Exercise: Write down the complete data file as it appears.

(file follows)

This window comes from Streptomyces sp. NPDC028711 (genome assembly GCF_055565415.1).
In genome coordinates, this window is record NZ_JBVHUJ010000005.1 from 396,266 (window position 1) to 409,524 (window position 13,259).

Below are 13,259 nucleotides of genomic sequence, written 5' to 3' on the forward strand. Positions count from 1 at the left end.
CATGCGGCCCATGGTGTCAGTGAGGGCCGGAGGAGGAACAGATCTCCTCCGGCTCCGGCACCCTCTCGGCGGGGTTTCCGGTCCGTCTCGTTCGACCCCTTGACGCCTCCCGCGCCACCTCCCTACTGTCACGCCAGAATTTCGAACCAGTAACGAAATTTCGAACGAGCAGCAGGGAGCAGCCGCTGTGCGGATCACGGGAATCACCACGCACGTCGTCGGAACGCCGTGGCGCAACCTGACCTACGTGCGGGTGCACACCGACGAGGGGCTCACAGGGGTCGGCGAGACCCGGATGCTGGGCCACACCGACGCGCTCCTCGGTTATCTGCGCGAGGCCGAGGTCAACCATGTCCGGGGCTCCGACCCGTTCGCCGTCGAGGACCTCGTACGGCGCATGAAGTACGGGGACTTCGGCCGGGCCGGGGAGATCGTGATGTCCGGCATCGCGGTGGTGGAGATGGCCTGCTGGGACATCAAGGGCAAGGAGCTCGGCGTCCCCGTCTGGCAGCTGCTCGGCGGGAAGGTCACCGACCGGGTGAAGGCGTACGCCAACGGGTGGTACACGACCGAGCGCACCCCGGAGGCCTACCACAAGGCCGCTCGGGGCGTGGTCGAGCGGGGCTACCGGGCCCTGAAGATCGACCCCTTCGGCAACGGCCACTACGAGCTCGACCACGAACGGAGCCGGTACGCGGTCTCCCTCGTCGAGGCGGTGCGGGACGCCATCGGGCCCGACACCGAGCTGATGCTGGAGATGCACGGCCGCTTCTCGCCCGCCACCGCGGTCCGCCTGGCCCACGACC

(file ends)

This window comes from Streptomyces sp. NPDC028711 (genome assembly GCF_055565415.1).
In genome coordinates, this window is record NZ_JBVHUJ010000005.1 from 396,266 (window position 1) to 409,524 (window position 13,259).

Below are 13,259 nucleotides of genomic sequence, written 5' to 3' on the forward strand. Positions count from 1 at the left end.
CATGCGGCCCATGGTGTCAGTGAGGGCCGGAGGAGGAACAGATCTCCTCCGGCTCCGGCACCCTCTCGGCGGGGTTTCCGGTCCGTCTCGTTCGACCCCTTGACGCCTCCCGCGCCACCTCCCTACTGTCACGCCAGAATTTCGAACCAGTAACGAAATTTCGAACGAGCAGCAGGGAGCAGCCGCTGTGCGGATCACGGGAATCACCACGCACGTCGTCGGAACGCCGTGGCGCAACCTGACCTACGTGCGGGTGCACACCGACGAGGGGCTCACAGGGGTCGGCGAGACCCGGATGCTGGGCCACACCGACGCGCTCCTCGGTTATCTGCGCGAGGCCGAGGTCAACCATGTCCGGGGCTCCGACCCGTTCGCCGTCGAGGACCTCGTACGGCGCATGAAGTACGGGGACTTCGGCCGGGCCGGGGAGATCGTGATGTCCGGCATCGCGGTGGTGGAGATGGCCTGCTGGGACATCAAGGGCAAGGAGCTCGGCGTCCCCGTCTGGCAGCTGCTCGGCGGGAAGGTCACCGACCGGGTGAAGGCGTACGCCAACGGGTGGTACACGACCGAGCGCACCCCGGAGGCCTACCACAAGGCCGCTCGGGGCGTGGTCGAGCGGGGCTACCGGGCCCTGAAGATCGACCCCTTCGGCAACGGCCACTACGAGCTCGACCACGAACGGAGCCGGTACGCGGTCTCCCTCGTCGAGGCGGTGCGGGACGCCATCGGGCCCGACACCGAGCTGATGCTGGAGATGCACGGCCGCTTCTCGCCCGCCACCGCGGTCCGCCTGGCCCACGACC